Thursday, October 6, 2011

Where We Could (and Should) Be

Going into this weekend's game against Clemson, it's a bit difficult for me to get excited about this game, which is unfortunate because in past years, this game has often been one of my favorites.  I will admit that I have a soft spot for Clemson, while at BC I was on the rowing team and each spring break we would do spring training in Clemson.  In 2009, I was fortunate enough to go see a game in Death Valley and there is no place quite like it.  In past years much has been on the line in this game and more than once the outcome has decided who would win the Atlantic Division.  However, this year we sit at 1-4 as Clemson is steam rolling teams that in the preseason seemed unbeatable.  I'm almost looking forward to the weekend being over so that I can go back to rooting for Clemson again.

But one thing caught my eye today when I was reading the previews of this game.  Currently, Clemson is ranked #8 in both polls and this reminded me of something.  The last time BC played a #8 team, it was October 17th against Virginia Tech and we were ranked #2.  Yes, the Miracle in Blacksburg was played against a #8 team.  And this got me thinking some more and so I dug a little deeper.  In 2007, the October 7 polls had Boston College ranked #4.  That's right, four years ago, this weekend, we were the #4 team in the country, a spot currently held by Wisconsin.  It angers me that this is how far Boston College has fallen in such a short period of time when we could just as easily be in the same position this year as we were four years ago.

In 2007 and 2008 Boston College had a tremendous amount of potential.  Many have pointed out that we were brought to that threshold of breaking through as an elite program in the ACC and in the country.  We were rising to prominence on the national stage until the Jags Firing Debacle stopped us cold in our tracks.  Where could we be had things played out differently?  One need only look as far as Boise State and Oregon.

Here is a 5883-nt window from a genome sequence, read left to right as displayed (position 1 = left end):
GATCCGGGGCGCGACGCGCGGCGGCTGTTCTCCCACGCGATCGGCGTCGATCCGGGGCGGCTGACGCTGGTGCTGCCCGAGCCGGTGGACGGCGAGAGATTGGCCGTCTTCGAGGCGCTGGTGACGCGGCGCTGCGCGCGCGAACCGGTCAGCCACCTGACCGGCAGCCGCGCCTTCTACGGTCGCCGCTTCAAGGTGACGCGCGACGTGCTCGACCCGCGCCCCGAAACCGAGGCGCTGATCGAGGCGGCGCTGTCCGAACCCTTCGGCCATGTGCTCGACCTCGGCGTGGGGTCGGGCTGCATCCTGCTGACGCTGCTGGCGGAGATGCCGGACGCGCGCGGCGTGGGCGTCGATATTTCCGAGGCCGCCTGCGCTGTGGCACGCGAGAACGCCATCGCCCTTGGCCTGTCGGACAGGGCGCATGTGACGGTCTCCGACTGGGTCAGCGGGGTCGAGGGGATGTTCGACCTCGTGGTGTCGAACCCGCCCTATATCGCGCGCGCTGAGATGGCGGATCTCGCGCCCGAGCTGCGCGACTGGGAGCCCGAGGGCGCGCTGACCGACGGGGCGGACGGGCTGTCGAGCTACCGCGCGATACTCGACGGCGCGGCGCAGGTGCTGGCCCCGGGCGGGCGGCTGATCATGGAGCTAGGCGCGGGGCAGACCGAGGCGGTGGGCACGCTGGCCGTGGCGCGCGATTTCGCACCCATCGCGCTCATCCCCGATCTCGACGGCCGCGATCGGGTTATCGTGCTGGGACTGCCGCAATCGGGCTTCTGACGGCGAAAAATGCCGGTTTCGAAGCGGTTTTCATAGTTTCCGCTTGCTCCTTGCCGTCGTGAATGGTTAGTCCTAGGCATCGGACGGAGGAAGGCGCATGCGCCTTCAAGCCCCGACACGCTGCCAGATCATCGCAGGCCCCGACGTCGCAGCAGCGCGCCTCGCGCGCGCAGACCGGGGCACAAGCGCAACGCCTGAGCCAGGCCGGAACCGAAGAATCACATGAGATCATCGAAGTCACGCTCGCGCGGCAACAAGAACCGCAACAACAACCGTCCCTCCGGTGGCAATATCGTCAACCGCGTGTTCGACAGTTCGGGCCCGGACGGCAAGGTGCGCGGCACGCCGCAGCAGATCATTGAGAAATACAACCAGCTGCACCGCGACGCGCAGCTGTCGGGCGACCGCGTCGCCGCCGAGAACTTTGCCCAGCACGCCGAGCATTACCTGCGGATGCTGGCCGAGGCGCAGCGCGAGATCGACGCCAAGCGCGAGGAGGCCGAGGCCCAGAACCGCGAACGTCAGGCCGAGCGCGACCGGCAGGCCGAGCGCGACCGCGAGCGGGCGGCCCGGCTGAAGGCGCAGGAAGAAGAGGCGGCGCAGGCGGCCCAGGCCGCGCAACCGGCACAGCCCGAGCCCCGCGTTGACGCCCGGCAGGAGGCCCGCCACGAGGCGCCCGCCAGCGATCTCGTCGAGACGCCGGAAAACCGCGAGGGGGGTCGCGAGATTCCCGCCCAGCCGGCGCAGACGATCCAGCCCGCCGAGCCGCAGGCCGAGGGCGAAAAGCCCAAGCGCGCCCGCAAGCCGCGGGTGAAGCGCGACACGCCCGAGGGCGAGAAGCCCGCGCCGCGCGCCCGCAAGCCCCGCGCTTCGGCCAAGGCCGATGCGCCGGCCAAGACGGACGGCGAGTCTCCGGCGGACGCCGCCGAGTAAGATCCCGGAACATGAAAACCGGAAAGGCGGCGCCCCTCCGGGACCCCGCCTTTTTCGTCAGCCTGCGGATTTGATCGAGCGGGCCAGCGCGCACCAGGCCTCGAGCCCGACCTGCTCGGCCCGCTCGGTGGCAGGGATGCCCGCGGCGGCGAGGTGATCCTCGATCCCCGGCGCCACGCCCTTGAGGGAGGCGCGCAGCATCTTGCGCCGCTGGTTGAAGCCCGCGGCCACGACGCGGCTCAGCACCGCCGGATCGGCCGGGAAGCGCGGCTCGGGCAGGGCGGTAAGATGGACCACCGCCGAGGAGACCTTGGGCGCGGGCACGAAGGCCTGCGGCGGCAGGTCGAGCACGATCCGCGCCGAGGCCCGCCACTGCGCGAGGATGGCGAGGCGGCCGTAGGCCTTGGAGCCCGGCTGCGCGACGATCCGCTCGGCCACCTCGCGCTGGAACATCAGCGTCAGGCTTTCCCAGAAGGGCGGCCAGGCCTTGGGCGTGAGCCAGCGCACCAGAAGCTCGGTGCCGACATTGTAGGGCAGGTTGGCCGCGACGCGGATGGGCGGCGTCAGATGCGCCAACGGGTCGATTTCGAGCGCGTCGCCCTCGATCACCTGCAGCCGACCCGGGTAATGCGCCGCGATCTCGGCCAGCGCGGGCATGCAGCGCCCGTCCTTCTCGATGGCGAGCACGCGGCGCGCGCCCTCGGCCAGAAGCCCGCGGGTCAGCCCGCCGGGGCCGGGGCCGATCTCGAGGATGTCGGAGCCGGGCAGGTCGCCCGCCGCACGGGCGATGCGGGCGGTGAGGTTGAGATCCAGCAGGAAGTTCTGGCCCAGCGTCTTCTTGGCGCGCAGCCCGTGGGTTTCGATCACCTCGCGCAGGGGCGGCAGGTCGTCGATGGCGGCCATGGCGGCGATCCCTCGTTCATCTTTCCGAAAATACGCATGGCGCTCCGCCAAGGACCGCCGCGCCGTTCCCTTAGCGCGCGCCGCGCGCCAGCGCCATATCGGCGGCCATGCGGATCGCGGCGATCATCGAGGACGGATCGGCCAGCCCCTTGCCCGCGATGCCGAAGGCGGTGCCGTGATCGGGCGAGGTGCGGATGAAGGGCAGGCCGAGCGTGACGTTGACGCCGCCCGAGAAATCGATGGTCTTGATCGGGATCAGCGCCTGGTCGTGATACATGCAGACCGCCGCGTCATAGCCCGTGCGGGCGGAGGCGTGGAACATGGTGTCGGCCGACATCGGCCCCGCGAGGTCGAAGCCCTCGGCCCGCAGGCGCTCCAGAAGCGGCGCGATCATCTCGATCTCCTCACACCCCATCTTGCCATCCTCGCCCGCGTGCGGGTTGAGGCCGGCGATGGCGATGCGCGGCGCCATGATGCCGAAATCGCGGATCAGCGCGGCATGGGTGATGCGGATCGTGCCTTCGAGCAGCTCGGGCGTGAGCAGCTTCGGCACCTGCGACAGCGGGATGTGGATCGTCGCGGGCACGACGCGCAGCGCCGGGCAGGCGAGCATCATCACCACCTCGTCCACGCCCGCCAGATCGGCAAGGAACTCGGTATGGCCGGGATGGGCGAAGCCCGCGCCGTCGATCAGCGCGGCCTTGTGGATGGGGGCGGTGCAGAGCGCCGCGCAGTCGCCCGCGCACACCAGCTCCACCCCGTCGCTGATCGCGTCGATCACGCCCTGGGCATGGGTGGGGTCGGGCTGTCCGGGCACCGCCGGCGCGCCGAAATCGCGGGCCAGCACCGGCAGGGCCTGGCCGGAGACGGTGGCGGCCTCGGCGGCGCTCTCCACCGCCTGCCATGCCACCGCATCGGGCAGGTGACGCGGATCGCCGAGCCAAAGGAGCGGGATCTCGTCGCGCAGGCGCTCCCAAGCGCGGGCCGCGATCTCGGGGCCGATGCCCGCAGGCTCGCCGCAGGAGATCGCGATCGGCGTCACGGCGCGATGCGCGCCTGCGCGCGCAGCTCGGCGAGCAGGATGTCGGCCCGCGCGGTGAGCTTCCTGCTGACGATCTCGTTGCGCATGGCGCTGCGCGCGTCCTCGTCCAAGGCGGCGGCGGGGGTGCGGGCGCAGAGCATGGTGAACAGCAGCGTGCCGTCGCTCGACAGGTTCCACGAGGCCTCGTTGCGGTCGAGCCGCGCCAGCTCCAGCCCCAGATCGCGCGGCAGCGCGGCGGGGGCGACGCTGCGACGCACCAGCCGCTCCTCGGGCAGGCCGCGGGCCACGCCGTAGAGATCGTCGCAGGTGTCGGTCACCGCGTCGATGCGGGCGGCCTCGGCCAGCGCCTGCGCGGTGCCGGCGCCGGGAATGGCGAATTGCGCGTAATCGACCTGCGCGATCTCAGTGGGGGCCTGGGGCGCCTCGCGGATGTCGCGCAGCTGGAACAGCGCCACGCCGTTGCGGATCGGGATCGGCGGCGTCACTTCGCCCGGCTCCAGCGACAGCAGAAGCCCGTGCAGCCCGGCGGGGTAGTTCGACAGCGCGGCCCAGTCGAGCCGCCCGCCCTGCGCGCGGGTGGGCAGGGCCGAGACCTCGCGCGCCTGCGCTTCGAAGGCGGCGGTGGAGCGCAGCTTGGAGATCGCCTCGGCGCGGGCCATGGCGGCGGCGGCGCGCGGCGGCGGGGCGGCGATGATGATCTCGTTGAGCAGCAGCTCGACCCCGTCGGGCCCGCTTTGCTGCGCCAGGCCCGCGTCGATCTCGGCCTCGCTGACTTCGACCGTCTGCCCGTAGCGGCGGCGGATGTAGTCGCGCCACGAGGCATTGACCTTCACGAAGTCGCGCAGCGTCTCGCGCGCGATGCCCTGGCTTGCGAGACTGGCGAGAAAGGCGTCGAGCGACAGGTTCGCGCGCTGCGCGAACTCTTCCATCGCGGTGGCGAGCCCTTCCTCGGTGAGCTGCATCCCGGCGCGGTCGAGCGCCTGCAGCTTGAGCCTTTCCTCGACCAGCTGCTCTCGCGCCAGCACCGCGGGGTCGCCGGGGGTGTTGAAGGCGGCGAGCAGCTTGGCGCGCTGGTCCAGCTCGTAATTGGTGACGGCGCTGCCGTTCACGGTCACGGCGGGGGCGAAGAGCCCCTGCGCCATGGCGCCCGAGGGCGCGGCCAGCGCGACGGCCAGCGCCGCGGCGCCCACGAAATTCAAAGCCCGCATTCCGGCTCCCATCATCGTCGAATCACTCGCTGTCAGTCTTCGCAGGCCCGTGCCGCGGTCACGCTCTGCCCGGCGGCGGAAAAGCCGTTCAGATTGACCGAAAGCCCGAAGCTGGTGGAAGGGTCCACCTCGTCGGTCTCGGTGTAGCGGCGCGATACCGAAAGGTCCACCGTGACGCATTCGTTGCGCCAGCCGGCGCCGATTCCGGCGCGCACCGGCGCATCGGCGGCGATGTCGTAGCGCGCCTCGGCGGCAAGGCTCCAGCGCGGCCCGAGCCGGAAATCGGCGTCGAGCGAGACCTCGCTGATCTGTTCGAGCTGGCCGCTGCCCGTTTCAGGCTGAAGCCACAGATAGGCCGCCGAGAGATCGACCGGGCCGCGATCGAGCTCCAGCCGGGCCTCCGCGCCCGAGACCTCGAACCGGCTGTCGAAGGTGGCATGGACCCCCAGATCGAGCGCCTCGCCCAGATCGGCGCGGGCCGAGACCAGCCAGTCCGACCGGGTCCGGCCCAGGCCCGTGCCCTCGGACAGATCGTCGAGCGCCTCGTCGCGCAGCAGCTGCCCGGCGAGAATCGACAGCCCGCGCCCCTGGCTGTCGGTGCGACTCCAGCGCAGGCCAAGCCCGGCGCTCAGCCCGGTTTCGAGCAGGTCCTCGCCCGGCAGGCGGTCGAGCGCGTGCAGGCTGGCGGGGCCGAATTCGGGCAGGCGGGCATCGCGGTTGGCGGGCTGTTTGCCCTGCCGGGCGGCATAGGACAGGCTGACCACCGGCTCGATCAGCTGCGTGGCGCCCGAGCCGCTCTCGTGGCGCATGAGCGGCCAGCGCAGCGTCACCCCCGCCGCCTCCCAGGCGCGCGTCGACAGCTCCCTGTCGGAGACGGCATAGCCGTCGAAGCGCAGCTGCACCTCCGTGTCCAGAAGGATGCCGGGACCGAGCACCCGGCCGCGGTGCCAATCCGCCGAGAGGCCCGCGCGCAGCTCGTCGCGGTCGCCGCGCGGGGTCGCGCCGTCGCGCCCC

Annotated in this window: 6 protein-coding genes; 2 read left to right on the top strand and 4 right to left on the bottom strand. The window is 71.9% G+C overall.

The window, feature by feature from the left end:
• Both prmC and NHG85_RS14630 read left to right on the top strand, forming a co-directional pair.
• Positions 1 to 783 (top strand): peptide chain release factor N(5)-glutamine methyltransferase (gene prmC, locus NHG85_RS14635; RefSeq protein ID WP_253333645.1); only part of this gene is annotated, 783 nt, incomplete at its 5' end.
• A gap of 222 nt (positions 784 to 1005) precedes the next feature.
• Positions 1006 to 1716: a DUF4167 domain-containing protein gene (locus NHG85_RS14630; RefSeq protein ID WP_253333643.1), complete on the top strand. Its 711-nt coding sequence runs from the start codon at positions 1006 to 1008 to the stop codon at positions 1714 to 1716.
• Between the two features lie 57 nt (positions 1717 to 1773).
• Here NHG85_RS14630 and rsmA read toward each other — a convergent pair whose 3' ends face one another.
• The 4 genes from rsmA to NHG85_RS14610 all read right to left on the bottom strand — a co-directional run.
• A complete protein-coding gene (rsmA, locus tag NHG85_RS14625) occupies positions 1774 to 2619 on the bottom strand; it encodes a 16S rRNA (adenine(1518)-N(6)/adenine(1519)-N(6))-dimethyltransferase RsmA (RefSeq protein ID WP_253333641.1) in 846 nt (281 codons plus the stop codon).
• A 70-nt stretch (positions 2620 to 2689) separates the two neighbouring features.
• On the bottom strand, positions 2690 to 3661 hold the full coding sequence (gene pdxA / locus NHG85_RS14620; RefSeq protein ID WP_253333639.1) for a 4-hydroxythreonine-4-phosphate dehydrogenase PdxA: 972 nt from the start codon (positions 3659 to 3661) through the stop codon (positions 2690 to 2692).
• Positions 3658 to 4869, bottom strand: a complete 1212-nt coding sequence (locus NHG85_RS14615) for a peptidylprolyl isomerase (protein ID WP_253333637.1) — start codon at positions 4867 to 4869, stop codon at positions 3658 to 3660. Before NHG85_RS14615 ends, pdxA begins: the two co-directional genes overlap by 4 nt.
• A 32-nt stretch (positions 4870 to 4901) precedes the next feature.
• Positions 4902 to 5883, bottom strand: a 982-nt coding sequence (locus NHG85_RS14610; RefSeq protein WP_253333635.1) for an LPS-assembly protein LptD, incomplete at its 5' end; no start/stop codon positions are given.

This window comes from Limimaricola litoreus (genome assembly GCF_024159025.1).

Nevermind whether Gene D. should have hired Chip Kelly or not, but four years ago Mike Bellotti, then the head coach of the Oregon Ducks, brought them to the #2 ranking in the country just two weeks after we vacated it ourselves.  The difference is that Oregon continued its upward trend.  After Bellotti resigned, Chip Kelly came into place and last year, while BC was floundering in the ACC, Kelly led the Ducks to the national championships game.  This year the Ducks are ranked #9, with a sole loss coming to #1 LSU.  Four years removed from when both programs held the #2 ranking in the same year, Oregon is still moving upward and keeps itself in the national title talk.  BC, by comparison, has languished behind, falling in the ACC and in the esteem of the college football world.  The unfortunate thing is, BC could just as easily be a high powered team the way Oregon is today.  What holds us back now, and has been holding us back these last three years, is a short sighted Athletic Director and and inept coaching staff.

The second program I look at when thinking of where BC could be today, if not for past missteps, is Boise State.  In 2005, BC played Boise State in the MPC Computers Bowl.  Although the record books officially show BC as the home team, the bowl game was played on the Blue Turf in Boise.  In that game, BC beat Boise State 27- 21.  Since that time the Broncos have gone, that's right, undefeated on the blue turf and since that game has lost just five total games in six years.  Six years ago, BC beat a team that since then has had two undefeated seasons, two one loss seasons, and year in and year out is considered the BCS buster from a non-AQ conference to make it to the national title game. Six years ago BC was talented enough to beat Boise State on their home field, something no team has done since, and yet today, people would scoff at the idea of BC even playing Boise State.

I have heard the argument that BC can't compete with the high powered teams because we have to recruit excellent athletes who are also excellent students.  Our ability to compete against high powered teams from large state schools is restricted due to our academic standards.  In the most recent US News & World Report rankings of national universities, Stanford University was ranked #5 in the nation which is actually worse than their #4 finish in the BCS rankings at the end of last year.  Stanford is an elite academic institution, on par with the Ivy Leagues, and yet they are able to reconcile recruiting gifted athletes and gifted students.  Again, just another example of the potential that Boston College could have that it just has not yet realized.

It is frustrating as a fan to look at the success of programs such as Oregon, Boise State, and Stanford and know full well that Boston College could just as easily be in the same position.  Just four years ago Boston College was knocking on the door of being an elite team each season just as Oregon and Boise State were at the same time.  The argument that academic standards are restricting the football success of BC is quickly dispelled by looking at the success of Stanford.  What is restricting BC is shortsightedness and inability.  Four years ago this week, Boston College was ranked #4 in both polls.  This week, we aren't even ranked #40.  BC can achieve success, it is something that we have done before.  If the Athletic Department does not allow our team to be governed by shortsightedness and ineptitude, then it won't be long until we are back competing for championships.

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